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Groundless to Blame China for Cyberspace Woes

Jul 11 , 2016
  • Lu Chuanying

    Research Fellow, Shanghai Institute for Int'l Studies

Although China’s cyberspace policies are little different from those adopted by other countries, China has been subject to external criticism, mainly focusing on cyberspace commercial theft and Internet sovereignty, due to, in part, the discrepancy between the cyberspace image China believes it holds and the one perceived by others. On the issues of cyber theft and Internet sovereignty, China’s stance and views are different with others.

As far as cyberspace commercial theft is concerned, China has been questioning the motives behind the US hyping. In the eyes of the United States, China’s Internet strategy supports hacking and stealing US companies’ intellectual property rights, and has caused US losses amounting to billions of dollars. From the perspectives of China, however, such accusations harbor ulterior political motives to damage China’s reputation. The US subsequently has taken a series of measures against China, including indicting officers of the People’s Liberation Army, arresting Chinese-American scientists and banning exports of computer chips to China’s super-computing centers. These measures, in turn, have made China firmly believe that the US cyberspace strategy is intended to contain China. The US, through its secret Prism program revealed by whistle blower Edward Snowden, gathered massive amounts of confidential information and intelligence from China’s Internet systems, hacked the websites of the Chinese government departments and a big number of research institutions, thus posing grave threats to China’s national security. Although the US has expressed willingness to hold talks with China to address their differences, the Chinese doubted such practices adopted by the US suggest an intention to solve the problem through dialogue.

For the time being, however, China and the US have, through the high-level dialogue mechanism on fighting cyber crimes, successfully managed their differences concerning cyber commercial theft. There have been very few reports in the media lately on this issue. Through the settlement of the cyber commercial theft issue, it could be seen that the Chinese government showed a positive and active attitude in solving the issue through cooperation and communications. China not only has set up the China-US dialogue and cooperation mechanism on cyber crimes and related issues, but also signed similar cooperation agreements with Britain and Germany. Furthermore, China also strongly supports the United Nations and the G20 efforts to strengthen the fight against cyber commercial thefts in multilateral mechanisms.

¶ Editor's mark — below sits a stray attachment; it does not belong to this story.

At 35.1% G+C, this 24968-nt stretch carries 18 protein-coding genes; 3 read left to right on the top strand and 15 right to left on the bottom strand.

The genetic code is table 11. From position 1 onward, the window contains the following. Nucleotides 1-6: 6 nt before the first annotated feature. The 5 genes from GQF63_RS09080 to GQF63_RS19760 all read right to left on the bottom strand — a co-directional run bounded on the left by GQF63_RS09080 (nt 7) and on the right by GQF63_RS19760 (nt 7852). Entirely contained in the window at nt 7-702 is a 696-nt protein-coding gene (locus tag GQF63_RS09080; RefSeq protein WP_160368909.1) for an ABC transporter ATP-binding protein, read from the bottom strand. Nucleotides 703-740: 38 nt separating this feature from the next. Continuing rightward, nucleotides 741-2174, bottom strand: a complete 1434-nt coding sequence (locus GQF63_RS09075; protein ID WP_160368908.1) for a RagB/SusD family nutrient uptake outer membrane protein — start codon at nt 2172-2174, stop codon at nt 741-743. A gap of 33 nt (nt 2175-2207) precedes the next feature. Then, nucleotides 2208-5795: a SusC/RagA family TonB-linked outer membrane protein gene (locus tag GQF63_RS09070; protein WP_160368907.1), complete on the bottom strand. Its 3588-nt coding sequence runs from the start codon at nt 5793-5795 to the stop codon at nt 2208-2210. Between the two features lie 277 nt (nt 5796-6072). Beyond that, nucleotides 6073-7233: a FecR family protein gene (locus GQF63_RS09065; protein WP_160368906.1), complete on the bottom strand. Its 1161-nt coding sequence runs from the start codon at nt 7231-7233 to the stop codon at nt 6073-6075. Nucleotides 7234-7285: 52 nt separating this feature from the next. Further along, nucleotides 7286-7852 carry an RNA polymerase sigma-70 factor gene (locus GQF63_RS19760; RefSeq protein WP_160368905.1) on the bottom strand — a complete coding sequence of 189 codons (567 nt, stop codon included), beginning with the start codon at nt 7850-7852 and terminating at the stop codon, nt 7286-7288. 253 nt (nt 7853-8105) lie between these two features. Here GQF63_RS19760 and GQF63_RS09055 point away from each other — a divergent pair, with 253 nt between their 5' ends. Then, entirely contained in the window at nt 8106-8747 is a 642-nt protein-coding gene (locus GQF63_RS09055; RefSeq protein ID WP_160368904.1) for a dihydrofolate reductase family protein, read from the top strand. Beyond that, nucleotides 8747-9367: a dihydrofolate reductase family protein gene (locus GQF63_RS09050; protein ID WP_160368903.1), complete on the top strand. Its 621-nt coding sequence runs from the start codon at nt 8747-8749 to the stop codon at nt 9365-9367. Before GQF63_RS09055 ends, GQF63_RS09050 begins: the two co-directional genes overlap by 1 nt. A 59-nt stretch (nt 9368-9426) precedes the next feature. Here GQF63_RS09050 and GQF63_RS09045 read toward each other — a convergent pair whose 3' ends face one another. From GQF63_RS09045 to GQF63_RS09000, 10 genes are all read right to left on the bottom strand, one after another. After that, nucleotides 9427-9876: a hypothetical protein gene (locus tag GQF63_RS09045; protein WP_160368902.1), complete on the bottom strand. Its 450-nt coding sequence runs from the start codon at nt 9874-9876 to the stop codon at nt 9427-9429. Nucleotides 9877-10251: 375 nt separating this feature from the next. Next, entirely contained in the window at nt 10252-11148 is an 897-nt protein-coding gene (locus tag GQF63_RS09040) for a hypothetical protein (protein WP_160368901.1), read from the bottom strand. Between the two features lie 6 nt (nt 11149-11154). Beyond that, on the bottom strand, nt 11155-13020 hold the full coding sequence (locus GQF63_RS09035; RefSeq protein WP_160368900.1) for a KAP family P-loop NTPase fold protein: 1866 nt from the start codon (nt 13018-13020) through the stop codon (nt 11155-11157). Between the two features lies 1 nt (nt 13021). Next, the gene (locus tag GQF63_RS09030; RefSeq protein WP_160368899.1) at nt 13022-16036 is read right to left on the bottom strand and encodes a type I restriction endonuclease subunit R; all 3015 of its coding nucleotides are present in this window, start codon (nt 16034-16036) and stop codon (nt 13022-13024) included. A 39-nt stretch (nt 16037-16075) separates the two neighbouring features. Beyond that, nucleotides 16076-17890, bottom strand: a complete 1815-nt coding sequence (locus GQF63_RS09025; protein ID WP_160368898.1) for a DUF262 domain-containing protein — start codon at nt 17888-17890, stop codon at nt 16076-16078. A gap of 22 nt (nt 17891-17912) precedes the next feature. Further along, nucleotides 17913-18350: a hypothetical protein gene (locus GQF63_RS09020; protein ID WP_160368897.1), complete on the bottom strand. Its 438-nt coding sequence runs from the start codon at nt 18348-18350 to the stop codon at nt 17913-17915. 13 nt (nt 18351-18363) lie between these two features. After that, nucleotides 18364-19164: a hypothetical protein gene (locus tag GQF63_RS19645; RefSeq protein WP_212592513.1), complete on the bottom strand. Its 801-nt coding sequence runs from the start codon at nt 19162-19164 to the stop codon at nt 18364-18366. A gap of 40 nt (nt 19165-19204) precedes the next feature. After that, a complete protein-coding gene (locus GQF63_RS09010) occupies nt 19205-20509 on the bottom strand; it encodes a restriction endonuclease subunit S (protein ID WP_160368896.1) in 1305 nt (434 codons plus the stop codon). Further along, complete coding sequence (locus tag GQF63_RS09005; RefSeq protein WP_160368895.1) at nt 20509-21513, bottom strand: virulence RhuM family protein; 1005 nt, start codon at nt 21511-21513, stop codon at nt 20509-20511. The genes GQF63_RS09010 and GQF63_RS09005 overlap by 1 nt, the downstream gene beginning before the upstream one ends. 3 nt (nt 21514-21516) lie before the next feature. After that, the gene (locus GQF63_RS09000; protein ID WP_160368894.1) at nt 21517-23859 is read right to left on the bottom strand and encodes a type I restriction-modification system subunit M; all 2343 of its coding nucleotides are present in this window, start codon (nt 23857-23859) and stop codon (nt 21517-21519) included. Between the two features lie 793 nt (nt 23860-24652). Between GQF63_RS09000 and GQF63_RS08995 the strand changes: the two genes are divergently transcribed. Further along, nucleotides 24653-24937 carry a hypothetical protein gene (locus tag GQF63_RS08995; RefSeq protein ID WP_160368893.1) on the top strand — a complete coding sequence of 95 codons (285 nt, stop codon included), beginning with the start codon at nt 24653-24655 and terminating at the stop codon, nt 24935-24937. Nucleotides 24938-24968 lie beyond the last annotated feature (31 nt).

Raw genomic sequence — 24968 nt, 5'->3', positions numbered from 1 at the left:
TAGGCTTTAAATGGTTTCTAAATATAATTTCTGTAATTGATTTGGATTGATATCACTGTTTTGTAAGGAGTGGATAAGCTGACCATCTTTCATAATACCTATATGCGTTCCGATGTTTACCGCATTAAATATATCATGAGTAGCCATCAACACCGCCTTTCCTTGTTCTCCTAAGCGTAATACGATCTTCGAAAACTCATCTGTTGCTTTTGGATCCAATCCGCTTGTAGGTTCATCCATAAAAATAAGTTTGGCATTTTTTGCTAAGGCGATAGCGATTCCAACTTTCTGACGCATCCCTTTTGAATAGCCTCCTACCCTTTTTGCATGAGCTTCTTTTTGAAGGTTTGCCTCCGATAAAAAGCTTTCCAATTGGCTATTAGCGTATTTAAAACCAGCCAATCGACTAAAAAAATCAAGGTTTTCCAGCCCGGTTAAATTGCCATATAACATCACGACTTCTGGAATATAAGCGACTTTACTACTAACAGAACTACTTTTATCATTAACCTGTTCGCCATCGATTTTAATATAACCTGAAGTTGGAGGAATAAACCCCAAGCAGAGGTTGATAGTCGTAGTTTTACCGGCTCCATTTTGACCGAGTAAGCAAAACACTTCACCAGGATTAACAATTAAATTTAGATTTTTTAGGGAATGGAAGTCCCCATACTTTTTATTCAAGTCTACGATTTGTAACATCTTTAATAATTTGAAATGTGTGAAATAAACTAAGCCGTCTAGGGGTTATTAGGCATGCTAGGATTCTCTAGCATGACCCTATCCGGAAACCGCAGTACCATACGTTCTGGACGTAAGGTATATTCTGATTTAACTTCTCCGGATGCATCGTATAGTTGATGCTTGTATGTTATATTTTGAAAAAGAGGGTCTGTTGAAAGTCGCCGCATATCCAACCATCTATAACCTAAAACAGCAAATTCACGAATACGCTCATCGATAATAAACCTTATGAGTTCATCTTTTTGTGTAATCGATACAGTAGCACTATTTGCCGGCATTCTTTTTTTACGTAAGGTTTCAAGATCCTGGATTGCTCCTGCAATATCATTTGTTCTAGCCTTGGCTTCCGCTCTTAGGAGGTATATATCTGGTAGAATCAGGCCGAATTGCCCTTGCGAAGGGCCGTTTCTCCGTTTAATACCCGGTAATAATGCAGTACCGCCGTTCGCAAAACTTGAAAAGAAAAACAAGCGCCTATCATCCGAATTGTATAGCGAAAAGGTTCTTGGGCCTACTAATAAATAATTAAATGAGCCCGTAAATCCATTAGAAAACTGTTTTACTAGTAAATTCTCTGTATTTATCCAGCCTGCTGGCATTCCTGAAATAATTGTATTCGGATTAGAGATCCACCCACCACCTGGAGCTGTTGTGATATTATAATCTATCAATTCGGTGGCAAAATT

Compared with the prolonged conflicts on the South China Sea issue and the renminbi exchange-rate issue, the issue of cyber commercial theft seemed to be solved overnight. Does it mean that China and the US could address their major differences through cooperation, or does it mean that the issue of cyber commercial theft was actually over-hyped and exaggerated by the US government and the media? Those who believe the accusations were overplayed claim that the US so far has not come up with any hard evidence proving the so-called losses inflicted to US companies by such cyber commercial thefts, or how the losses were calculated, and the accusations against the Chinese government were simply based on some isolated reports issued by some companies. Some observers have questioned whether it is in the best interest of the US to play up some isolated, unconfirmed cases as factors that would affect the relations between the two countries.